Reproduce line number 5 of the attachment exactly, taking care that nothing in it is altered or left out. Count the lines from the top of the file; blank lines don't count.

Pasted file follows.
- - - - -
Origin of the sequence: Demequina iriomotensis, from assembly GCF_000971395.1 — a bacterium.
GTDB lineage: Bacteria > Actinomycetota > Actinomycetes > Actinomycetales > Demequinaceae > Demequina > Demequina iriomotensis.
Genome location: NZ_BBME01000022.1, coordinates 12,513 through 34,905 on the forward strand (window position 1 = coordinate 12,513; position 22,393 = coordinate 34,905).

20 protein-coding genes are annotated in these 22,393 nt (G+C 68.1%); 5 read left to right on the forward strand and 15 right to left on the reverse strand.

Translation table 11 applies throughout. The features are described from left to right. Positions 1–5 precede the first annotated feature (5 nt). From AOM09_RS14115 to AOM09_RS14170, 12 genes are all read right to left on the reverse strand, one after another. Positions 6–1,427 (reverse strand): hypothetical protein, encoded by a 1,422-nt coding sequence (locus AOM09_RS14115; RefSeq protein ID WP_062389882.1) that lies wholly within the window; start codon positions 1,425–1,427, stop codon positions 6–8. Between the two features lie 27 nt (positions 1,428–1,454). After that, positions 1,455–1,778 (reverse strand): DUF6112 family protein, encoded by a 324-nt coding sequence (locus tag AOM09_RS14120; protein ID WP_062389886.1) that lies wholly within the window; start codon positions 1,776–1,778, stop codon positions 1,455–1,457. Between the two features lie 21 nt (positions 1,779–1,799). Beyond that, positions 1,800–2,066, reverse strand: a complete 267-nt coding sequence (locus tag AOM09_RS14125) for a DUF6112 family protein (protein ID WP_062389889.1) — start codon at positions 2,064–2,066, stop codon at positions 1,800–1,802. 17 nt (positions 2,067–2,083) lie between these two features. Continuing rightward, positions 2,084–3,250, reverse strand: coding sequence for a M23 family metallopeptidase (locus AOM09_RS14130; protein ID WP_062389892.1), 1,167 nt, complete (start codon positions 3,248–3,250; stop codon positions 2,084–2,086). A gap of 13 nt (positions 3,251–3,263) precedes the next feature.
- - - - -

Translation table 11 applies throughout. The features are described from left to right. Positions 1–5 precede the first annotated feature (5 nt). From AOM09_RS14115 to AOM09_RS14170, 12 genes are all read right to left on the reverse strand, one after another. Positions 6–1,427 (reverse strand): hypothetical protein, encoded by a 1,422-nt coding sequence (locus AOM09_RS14115; RefSeq protein ID WP_062389882.1) that lies wholly within the window; start codon positions 1,425–1,427, stop codon positions 6–8. Between the two features lie 27 nt (positions 1,428–1,454). After that, positions 1,455–1,778 (reverse strand): DUF6112 family protein, encoded by a 324-nt coding sequence (locus tag AOM09_RS14120; protein ID WP_062389886.1) that lies wholly within the window; start codon positions 1,776–1,778, stop codon positions 1,455–1,457. Between the two features lie 21 nt (positions 1,779–1,799). Beyond that, positions 1,800–2,066, reverse strand: a complete 267-nt coding sequence (locus tag AOM09_RS14125) for a DUF6112 family protein (protein ID WP_062389889.1) — start codon at positions 2,064–2,066, stop codon at positions 1,800–1,802. 17 nt (positions 2,067–2,083) lie between these two features. Continuing rightward, positions 2,084–3,250, reverse strand: coding sequence for a M23 family metallopeptidase (locus AOM09_RS14130; protein ID WP_062389892.1), 1,167 nt, complete (start codon positions 3,248–3,250; stop codon positions 2,084–2,086). A gap of 13 nt (positions 3,251–3,263) precedes the next feature.